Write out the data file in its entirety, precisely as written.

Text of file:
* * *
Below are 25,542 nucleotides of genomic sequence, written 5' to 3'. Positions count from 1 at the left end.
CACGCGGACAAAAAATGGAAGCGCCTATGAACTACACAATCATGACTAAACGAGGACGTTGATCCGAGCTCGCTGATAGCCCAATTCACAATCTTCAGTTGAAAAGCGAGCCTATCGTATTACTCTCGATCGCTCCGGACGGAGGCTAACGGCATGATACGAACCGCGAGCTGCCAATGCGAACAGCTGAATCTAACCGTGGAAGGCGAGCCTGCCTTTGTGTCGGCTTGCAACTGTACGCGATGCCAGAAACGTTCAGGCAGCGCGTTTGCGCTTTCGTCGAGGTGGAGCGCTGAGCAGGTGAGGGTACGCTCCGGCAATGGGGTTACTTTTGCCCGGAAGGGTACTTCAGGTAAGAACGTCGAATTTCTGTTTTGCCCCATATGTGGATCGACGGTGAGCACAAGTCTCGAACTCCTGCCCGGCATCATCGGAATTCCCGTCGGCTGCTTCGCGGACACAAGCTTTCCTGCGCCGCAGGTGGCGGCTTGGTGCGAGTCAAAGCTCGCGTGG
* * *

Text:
Below are 25,542 nucleotides of genomic sequence, written 5' to 3'. Positions count from 1 at the left end.
CACGCGGACAAAAAATGGAAGCGCCTATGAACTACACAATCATGACTAAACGAGGACGTTGATCCGAGCTCGCTGATAGCCCAATTCACAATCTTCAGTTGAAAAGCGAGCCTATCGTATTACTCTCGATCGCTCCGGACGGAGGCTAACGGCATGATACGAACCGCGAGCTGCCAATGCGAACAGCTGAATCTAACCGTGGAAGGCGAGCCTGCCTTTGTGTCGGCTTGCAACTGTACGCGATGCCAGAAACGTTCAGGCAGCGCGTTTGCGCTTTCGTCGAGGTGGAGCGCTGAGCAGGTGAGGGTACGCTCCGGCAATGGGGTTACTTTTGCCCGGAAGGGTACTTCAGGTAAGAACGTCGAATTTCTGTTTTGCCCCATATGTGGATCGACGGTGAGCACAAGTCTCGAACTCCTGCCCGGCATCATCGGAATTCCCGTCGGCTGCTTCGCGGACACAAGCTTTCCTGCGCCGCAGGTGGCGGCTTGGTGCGAGTCAAAGCTCGCGTGG